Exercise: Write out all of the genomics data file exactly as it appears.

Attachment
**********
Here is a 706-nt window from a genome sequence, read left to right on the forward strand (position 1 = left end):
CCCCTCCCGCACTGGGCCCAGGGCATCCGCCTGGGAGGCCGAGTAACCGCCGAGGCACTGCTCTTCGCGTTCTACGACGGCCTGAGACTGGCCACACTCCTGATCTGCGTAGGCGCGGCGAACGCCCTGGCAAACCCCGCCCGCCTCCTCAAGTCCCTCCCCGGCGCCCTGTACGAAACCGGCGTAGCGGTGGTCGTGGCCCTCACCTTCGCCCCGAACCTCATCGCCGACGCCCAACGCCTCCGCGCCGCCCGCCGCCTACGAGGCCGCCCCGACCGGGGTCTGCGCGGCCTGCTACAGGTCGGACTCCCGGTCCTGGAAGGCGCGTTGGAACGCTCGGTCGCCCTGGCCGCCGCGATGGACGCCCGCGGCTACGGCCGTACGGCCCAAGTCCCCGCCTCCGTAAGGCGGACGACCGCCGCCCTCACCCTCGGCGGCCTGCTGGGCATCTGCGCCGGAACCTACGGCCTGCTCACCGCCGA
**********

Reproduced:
Here is a 706-nt window from a genome sequence, read left to right on the forward strand (position 1 = left end):
CCCCTCCCGCACTGGGCCCAGGGCATCCGCCTGGGAGGCCGAGTAACCGCCGAGGCACTGCTCTTCGCGTTCTACGACGGCCTGAGACTGGCCACACTCCTGATCTGCGTAGGCGCGGCGAACGCCCTGGCAAACCCCGCCCGCCTCCTCAAGTCCCTCCCCGGCGCCCTGTACGAAACCGGCGTAGCGGTGGTCGTGGCCCTCACCTTCGCCCCGAACCTCATCGCCGACGCCCAACGCCTCCGCGCCGCCCGCCGCCTACGAGGCCGCCCCGACCGGGGTCTGCGCGGCCTGCTACAGGTCGGACTCCCGGTCCTGGAAGGCGCGTTGGAACGCTCGGTCGCCCTGGCCGCCGCGATGGACGCCCGCGGCTACGGCCGTACGGCCCAAGTCCCCGCCTCCGTAAGGCGGACGACCGCCGCCCTCACCCTCGGCGGCCTGCTGGGCATCTGCGCCGGAACCTACGGCCTGCTCACCGCCGA